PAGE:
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Our Lord's Questions (4)

C Logan, Botswana

The questions our Lord was asked

The questions our Lord asked and those He was asked by others were often two sides of the same conversation. Some asked Him questions with a sincere motive, and others asked insincerely with malicious intent.

Sincere questions

When a person questioned the Lord Jesus with a sincere motive He met them at their point of need. Some who lacked understanding needed to be enlightened as to the Saviour's true mission in the world. Such were John the Baptist: "I have need to be baptized of thee, and comest thou to me?" (Mt 3.14), and Peter: "Lord, dost thou wash my feet? (Jn 13.6). Later on, when John was in prison, he needed reassurance: "Art thou he that should come, or do we look for another?" (Mt 11.3-6). This was duly given.

When we are perplexed and anxious, we need comfort and encouragement. It is also true that under pressure we can sometimes blurt out words that we later regret. When the disciples feared for their lives and demanded, "Master, carest thou not that we perish?" (Mk 4.38), the Saviour immediately calmed the storm. The two on the way to Emmaus were downhearted: "Art thou only a stranger...and hast not known the things which are come to pass there in these days?" (Lk 24.18), but they soon learned of the Stranger's true identity and were greatly cheered.

There were many others who were earnest seekers after truth. Nathanael: "Whence knowest thou me?" (Jn 1.48); Nicodemus: "How can these things be?" (Jn 3.9); the woman of Samaria: "From whence then hast thou that living water?" (Jn 4.11); Thomas: "How can we know the way?" (Jn 14.5). All of these heard the truth and found the help they sought.

Insincere questions

The enemies of Christ were relentless. They confronted Him in public with loaded questions, hoping to entangle and catch Him in His words, so that they might accuse Him (Mk 10.2; 12.13; Lk 11.54; Jn 8.6).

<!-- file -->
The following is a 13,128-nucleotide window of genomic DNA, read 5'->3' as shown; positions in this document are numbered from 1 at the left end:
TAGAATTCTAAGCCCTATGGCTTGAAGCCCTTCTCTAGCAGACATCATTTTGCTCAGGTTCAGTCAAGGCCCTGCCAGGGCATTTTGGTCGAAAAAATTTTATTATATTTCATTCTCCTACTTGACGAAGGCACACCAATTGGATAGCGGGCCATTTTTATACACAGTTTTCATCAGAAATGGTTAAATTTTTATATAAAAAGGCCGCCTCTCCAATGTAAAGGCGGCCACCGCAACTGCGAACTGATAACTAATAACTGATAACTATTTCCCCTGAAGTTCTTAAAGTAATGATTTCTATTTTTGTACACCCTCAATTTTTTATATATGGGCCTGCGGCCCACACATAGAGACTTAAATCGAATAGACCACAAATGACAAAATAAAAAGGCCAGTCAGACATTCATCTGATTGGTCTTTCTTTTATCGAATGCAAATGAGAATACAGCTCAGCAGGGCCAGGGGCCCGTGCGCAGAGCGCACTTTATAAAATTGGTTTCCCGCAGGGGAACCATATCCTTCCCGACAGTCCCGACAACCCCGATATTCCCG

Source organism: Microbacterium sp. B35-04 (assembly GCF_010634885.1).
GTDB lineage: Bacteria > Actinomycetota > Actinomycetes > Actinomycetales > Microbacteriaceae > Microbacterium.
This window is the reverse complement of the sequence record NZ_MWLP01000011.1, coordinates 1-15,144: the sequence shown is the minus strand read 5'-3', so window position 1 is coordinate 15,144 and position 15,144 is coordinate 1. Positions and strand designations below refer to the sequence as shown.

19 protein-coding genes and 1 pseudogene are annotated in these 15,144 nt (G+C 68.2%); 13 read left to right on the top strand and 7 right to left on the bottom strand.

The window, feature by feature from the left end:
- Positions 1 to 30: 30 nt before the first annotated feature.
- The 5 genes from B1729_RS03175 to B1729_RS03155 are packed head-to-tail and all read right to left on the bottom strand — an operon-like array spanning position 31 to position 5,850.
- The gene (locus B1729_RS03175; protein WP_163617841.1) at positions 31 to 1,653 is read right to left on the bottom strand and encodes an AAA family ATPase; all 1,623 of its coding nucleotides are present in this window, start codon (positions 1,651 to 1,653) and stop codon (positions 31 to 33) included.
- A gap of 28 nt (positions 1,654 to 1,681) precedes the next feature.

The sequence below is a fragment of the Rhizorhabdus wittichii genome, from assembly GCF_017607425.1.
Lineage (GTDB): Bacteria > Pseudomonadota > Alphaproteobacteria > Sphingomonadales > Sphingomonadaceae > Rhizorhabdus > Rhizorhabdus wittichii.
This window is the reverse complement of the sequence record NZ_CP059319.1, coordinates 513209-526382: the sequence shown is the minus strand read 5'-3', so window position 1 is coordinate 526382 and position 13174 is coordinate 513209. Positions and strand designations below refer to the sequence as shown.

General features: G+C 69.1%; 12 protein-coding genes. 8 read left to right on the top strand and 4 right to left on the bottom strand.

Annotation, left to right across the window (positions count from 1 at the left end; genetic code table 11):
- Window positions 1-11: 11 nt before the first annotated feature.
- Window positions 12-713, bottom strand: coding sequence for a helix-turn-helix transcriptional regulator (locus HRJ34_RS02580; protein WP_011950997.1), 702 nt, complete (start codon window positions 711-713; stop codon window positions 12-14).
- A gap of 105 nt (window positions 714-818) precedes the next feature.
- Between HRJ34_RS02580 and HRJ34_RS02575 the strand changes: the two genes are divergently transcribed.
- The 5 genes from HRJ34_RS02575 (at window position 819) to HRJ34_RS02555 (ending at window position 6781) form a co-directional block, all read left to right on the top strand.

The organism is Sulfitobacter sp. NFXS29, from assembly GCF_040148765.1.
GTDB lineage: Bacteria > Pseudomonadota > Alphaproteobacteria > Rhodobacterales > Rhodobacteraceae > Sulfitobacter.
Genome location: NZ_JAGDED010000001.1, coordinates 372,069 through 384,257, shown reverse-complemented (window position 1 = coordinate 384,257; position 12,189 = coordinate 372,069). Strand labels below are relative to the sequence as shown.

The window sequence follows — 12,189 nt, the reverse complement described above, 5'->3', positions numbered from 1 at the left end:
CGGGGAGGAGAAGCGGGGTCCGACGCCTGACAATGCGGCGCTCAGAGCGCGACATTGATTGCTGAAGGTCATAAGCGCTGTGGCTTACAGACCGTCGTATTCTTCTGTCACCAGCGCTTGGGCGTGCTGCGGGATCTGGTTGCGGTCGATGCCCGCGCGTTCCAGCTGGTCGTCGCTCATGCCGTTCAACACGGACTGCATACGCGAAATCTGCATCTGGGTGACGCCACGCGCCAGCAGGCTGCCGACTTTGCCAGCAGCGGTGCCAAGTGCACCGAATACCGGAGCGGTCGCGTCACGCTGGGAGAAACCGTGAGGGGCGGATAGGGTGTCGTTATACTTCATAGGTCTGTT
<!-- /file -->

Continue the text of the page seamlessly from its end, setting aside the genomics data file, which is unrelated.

The chief priests and elders challenged His authority; the Pharisees and Herodians questioned Him about giving tribute to Caesar; the Sadducees asked Him about marriage after resurrection (Mt 21.23; 22.17; 22.28). As we have already seen, our Lord answered some of their questions by asking another one. This was not done to be evasive but rather to counter their malice and expose their perverted reasoning. He told them, "Ye do err, not knowing the Scriptures", and challenged them, "Have ye not read...?" (Mt 22.29-32).

Towards the end of His life the Lord Jesus was interrogated by the high priest; then by Herod and Pilate. Some of their questions were met with silence (Mk 14.61; Lk 23.9; Jn 19.9). He refused to indulge these men by engaging in a pointless debate when the truth was obvious and they had deliberately turned away from it.

Some lessons to consider

1. Our Lord is omniscient. He knows everything and understands every situation we face through the ups and downs of life. He has the power to carry us through.

2. He is the Great Teacher of those who believe in Him. Through His Word and by His Spirit He will challenge us, so that we might become more like Him.

3. In our daily communion with Him, He wants us to engage in a frank two-way conversation. He will speak to us through His Word and we should speak with Him in prayer.

4. His hard questions that search our hearts should not be avoided or silenced. By facing up to them honestly we can learn and make necessary adjustments in our lives. Our Lord seeks to bless us more and more.

5. The Master will allow us to question Him, even when our faith is small and our understanding is limited. We can pour out our hearts before Him at any time. He is no stranger to trials and temptations.

6. There are fundamental questions that all men should ask themselves as to who they are, what life is about, and where they are heading. The message of the gospel addresses these vital issues.

7. A wise teacher of God's Word will seek occasional opportunities to question his listeners in private, establishing whether or not they understood what he has taught. Sometimes he may have to go back to the drawing board. Unlike us, our Lord was never deficient in this respect; it was His hearers alone who came up short.

8. The sincere questions of an earnest seeker after truth should be dealt with graciously, no matter how naive or misguided they may sound. Some have been silenced forever by being mishandled on such an occasion.

9. Seemingly innocent questions are sometimes asked with malice. Spiritual perception is required. Some questions fuel doubts and should be avoided. All of us need to be careful about what we listen to and what we read.

10. There are times when silence is the best answer and we do not need to seek to justify ourselves in the face of criticism.

11. Common questions such as "Who?", "When?", "Where?", "What?", "How?", and "Why" can open many doors to our understanding as we study His Word.

12. Many of the "Whys" in our personal lives - "Why has God allowed this to happen?"; "Why has it happened to me?"; "Why has it happened to me now?" - may have to remain unanswered until we get home to heaven. When we do learn of God's purposes in all of life's varied experiences, then we will surely praise Him for His wisdom, grace and love. 



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